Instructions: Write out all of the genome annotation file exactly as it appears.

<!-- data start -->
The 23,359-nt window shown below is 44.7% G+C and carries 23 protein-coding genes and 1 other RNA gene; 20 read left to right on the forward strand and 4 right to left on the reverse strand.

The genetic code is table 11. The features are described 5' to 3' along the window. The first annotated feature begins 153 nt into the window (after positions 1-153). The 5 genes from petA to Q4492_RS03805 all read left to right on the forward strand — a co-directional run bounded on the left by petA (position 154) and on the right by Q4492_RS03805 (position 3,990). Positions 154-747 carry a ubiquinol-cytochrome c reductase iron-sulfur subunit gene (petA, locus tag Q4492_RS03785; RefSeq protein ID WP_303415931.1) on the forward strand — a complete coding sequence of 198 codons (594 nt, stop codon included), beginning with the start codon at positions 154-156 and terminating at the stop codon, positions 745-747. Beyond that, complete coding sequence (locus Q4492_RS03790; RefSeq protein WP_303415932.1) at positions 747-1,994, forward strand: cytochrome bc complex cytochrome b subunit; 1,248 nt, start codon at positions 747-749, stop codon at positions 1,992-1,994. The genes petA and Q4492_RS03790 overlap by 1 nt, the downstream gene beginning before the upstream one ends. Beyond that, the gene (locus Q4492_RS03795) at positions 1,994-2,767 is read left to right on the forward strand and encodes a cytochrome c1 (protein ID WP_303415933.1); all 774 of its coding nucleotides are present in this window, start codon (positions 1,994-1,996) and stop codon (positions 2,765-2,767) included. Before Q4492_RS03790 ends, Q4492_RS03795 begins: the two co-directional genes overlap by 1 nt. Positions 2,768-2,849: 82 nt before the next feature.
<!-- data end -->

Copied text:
The 23,359-nt window shown below is 44.7% G+C and carries 23 protein-coding genes and 1 other RNA gene; 20 read left to right on the forward strand and 4 right to left on the reverse strand.

The genetic code is table 11. The features are described 5' to 3' along the window. The first annotated feature begins 153 nt into the window (after positions 1-153). The 5 genes from petA to Q4492_RS03805 all read left to right on the forward strand — a co-directional run bounded on the left by petA (position 154) and on the right by Q4492_RS03805 (position 3,990). Positions 154-747 carry a ubiquinol-cytochrome c reductase iron-sulfur subunit gene (petA, locus tag Q4492_RS03785; RefSeq protein ID WP_303415931.1) on the forward strand — a complete coding sequence of 198 codons (594 nt, stop codon included), beginning with the start codon at positions 154-156 and terminating at the stop codon, positions 745-747. Beyond that, complete coding sequence (locus Q4492_RS03790; RefSeq protein WP_303415932.1) at positions 747-1,994, forward strand: cytochrome bc complex cytochrome b subunit; 1,248 nt, start codon at positions 747-749, stop codon at positions 1,992-1,994. The genes petA and Q4492_RS03790 overlap by 1 nt, the downstream gene beginning before the upstream one ends. Beyond that, the gene (locus Q4492_RS03795) at positions 1,994-2,767 is read left to right on the forward strand and encodes a cytochrome c1 (protein ID WP_303415933.1); all 774 of its coding nucleotides are present in this window, start codon (positions 1,994-1,996) and stop codon (positions 2,765-2,767) included. Before Q4492_RS03790 ends, Q4492_RS03795 begins: the two co-directional genes overlap by 1 nt. Positions 2,768-2,849: 82 nt before the next feature.